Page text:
Easter in Paros: Tradition in a cosmopolitan atmosphere

Paros easter

Travel to cosmopolitan Paros and its picturesque villages, which have an immersive atmosphere and traditional customs during Easter.

The islands are a favourite destination for Easter. They have special customs amid beautiful landscapes and, of course, the sea.

In Paros, tradition meets a cosmopolitan atmosphere. You can attend services in monasteries and small chapels, then completely change the scene and mood and enjoy food at an award-winning restaurant and a drink in a bar with contemporary design.

Everything has its place in Paros with the same simplicity.

Naousa/Photo: Nikos Kokkas Paros
Naousa/Photo: Nikos Kokkas

During Holy Week, eggs are dyed, tsourekia are kneaded, and, of course, cheese pies and local Easter sweets are made.

Although Paros is one of the islands that attracts many visitors in the summer months, it has managed to preserve its customs and religious identity. The most interesting is the picturesque village of Marpissa, which celebrates Easter with real religious devotion.

On Holy Thursday, after the service, the women of the village remain in the Church of the Transfiguration of the Saviour to decorate the Epitaphios - apart from the flowers they buy, they also decorate it with flowers they bring from their gardens, such as lilies and violets.

On Good Friday, the village performs a special custom that has existed for almost 100 years. During the procession of the Epitaphios, which is accompanied by a choir, groups represent the Passion of Christ at various points along the route. The performances, in fact, take place in an extremely moving atmosphere and with the participation of more than 100 volunteers.

This custom was started in 1930 by the teacher Vasileia Kafourou Asonitis so that schoolchildren could participate in Easter celebrations. At that time, the neighbouring villages of Prodromos and Marmara did not have their own schools, so the children attended classes in Marpissa. They experienced this custom in Marpissa, and after 1950, they transferred it to their own villages.

Apart from the above villages, a similar custom occurs in Aspro Chorio and Lefkes, although Marpissa is the most famous.

Lefkes/Photo: Nikos Kokkas
Lefkes/Photo: Nikos Kokkas

Also, on Good Friday, families have "merasmata," i.e., fasting sweets or figs to forgive the souls of their dead relatives.

Again, in Marpissa, on Holy Saturday, after the service, the priest from the gate throws plants of the Parian countryside, such as oregano, laurel, and sage, which the faithful gather eagerly.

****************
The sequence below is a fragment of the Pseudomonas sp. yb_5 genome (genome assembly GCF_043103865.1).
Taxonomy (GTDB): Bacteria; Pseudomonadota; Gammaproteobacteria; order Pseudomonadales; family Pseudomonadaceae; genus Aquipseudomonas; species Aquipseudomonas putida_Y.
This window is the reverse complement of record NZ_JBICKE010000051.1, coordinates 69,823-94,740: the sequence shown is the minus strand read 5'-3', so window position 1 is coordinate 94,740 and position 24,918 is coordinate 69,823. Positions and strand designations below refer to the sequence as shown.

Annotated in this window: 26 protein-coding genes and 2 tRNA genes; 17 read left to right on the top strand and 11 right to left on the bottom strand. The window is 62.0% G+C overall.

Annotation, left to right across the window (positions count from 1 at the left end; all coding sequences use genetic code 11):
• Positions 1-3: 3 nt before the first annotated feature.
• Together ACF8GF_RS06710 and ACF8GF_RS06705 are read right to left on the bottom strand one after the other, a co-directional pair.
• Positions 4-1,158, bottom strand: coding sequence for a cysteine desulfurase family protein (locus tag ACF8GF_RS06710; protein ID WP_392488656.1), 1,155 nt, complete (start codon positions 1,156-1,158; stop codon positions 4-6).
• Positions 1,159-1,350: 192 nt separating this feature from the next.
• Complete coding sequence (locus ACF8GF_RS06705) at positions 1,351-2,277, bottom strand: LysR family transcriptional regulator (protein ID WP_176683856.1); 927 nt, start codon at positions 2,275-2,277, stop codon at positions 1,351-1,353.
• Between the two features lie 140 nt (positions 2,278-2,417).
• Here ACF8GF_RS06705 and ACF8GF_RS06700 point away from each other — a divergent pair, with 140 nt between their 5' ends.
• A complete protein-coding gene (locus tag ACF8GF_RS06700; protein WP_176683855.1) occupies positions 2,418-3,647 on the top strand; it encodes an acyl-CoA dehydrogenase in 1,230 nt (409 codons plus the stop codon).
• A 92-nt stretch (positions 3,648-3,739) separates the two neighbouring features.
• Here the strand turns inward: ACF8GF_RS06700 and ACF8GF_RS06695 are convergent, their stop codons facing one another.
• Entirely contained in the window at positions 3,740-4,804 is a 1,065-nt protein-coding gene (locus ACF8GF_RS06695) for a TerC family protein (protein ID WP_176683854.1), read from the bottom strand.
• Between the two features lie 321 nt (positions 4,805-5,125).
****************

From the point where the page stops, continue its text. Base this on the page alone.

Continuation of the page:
Marpissa/Photo: Nikos Kokkas
Marpissa/Photo: Nikos Kokkas

On the night of the Resurrection, which takes place in a wonderfully religious atmosphere, fireworks create an impressive display in the sky. The traditional after-church food is patsa, magiritsa, and Easter eggs.

In Marpissa, a wonderful labyrinth of alleys and churches awaits you/Photo: Nikos Kokkas
In Marpissa, a wonderful labyrinth of alleys and churches awaits you/Photo: Nikos Kokkas.

The village's customs continue on Easter Sunday. A solemn litany occurs in the morning, around 11:30. The procession passes by the mills, where the "burning of Judas" takes place. The procession continues to the church, where small children dressed as angels reenact the Resurrection in the forecourt.

As soon as the service is over, people head to the village stadium, where, at about 1:30 p.m., there is a big feast. This feast was established in the mid-70s and is attended by locals and visitors alike. The wine flows abundantly, and the dishes include roast lamb and Easter eggs, all for free.

A swing is also set up. The girls go one by one and sit and sing while the boys rock them on the swing. It was a way for the young men and women of the island to get to know each other and for matches and courtships to begin.

Parikia/Photo: Nikos Kokkas
Parikia/Photo: Nikos Kokkas

The parishes in Parikia and Naousa meet at the port and make a joint march for the procession of the Epitaphios on Good Friday.

In Naousa, on Easter Sunday, in the afternoon during the procession of the icon, the two parishes of the Dormition of the Virgin and Pantanassa pass through the alleys of the  settlement, then through the port and end up in the central square, where a barrage of firecrackers and flares are let off.

Holy Shrine of the Virgin Mary Ekatontapyliani
Holy Shrine of the Virgin Mary Ekatontapyliani/Photo: Nikos Kokkas

The evening of the Resurrection is cosmopolitan in Parikia and Naousa. On Easter Sunday, houses, tavernas, and restaurants serve traditional dishes. Naousa is particularly famous for its very festive Easter Sunday atmosphere.

Voula Akrivaki is a columnist for Travel. Translated by Paul Antonopoulos

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